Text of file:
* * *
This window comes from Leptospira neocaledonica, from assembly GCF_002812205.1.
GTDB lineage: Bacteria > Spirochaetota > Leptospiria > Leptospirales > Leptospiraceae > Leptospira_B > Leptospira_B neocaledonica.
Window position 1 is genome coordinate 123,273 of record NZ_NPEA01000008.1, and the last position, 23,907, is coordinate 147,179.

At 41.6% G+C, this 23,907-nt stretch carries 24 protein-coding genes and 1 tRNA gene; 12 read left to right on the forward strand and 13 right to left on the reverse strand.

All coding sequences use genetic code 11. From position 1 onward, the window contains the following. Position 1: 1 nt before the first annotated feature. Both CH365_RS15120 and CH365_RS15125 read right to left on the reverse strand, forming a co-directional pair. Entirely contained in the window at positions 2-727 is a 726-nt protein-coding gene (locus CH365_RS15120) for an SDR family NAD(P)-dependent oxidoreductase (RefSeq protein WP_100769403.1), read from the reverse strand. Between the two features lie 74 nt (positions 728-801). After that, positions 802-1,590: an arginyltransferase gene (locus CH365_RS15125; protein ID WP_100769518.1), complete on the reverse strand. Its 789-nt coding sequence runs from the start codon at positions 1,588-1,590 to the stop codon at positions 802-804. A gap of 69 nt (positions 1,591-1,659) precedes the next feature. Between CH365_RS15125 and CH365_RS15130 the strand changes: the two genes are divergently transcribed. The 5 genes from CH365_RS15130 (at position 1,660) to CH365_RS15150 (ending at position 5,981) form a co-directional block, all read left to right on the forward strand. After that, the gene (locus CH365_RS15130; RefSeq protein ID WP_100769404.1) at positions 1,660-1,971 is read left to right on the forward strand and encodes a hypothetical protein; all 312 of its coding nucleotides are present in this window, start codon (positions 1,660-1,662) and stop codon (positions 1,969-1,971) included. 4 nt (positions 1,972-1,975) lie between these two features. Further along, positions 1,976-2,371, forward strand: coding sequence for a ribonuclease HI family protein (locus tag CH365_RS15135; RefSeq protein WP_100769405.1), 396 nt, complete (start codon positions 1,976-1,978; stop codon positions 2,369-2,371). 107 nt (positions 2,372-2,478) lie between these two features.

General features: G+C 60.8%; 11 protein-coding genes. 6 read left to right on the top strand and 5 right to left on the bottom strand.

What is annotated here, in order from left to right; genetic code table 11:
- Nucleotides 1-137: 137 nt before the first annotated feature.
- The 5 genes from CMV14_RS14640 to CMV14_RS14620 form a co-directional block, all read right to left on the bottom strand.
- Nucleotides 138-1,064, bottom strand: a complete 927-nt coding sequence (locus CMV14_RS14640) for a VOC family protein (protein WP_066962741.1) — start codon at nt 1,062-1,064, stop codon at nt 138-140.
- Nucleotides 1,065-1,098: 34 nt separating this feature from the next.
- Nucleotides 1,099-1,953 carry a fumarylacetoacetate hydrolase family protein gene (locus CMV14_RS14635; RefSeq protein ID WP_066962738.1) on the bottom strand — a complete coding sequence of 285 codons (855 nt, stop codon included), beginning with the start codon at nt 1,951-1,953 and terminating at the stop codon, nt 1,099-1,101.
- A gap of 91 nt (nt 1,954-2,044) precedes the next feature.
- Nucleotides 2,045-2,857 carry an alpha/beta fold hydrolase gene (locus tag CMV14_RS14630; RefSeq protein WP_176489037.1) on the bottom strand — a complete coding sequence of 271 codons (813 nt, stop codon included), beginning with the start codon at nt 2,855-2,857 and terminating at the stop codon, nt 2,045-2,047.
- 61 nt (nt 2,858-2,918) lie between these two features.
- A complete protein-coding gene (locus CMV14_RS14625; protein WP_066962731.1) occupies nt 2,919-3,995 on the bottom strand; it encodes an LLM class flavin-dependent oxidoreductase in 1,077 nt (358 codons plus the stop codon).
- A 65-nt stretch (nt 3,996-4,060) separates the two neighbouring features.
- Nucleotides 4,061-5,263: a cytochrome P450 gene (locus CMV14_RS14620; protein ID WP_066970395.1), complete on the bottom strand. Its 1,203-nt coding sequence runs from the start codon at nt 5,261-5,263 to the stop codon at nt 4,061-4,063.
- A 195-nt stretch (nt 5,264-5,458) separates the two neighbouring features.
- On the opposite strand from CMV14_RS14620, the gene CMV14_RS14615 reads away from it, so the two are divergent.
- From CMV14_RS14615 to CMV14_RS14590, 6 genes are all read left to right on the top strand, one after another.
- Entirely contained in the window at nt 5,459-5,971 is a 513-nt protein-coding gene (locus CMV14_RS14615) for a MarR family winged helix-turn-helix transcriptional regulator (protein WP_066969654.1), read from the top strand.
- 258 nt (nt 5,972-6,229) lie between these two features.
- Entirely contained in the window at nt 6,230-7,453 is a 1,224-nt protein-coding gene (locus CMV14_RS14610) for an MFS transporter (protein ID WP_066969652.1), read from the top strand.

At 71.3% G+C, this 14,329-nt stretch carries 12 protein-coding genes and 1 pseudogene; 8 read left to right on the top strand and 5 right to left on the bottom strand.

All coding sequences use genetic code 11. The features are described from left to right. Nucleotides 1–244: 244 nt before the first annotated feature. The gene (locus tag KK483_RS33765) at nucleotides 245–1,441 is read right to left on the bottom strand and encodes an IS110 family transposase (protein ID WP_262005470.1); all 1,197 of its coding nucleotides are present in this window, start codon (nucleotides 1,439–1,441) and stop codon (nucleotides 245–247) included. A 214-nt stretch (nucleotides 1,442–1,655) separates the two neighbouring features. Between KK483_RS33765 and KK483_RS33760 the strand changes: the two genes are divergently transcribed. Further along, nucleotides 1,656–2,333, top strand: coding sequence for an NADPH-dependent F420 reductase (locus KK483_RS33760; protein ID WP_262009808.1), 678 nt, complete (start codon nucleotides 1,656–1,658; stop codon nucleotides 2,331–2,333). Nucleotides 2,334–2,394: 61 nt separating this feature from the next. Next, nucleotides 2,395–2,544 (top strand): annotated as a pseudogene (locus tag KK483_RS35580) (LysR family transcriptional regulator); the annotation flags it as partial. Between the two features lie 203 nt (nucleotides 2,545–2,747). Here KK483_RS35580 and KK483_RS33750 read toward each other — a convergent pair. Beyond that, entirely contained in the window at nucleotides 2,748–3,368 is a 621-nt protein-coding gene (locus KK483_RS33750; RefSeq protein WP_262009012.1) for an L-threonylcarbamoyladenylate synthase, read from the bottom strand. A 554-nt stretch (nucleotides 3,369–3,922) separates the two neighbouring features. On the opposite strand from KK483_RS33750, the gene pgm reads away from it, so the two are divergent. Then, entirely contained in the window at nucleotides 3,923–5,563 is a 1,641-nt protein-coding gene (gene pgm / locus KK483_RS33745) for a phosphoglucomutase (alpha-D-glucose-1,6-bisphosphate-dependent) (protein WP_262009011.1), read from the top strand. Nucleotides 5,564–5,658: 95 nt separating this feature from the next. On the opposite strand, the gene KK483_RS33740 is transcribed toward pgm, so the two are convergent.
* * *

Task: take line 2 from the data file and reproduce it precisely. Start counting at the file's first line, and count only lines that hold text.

GTDB lineage: Bacteria > Spirochaetota > Leptospiria > Leptospirales > Leptospiraceae > Leptospira_B > Leptospira_B neocaledonica.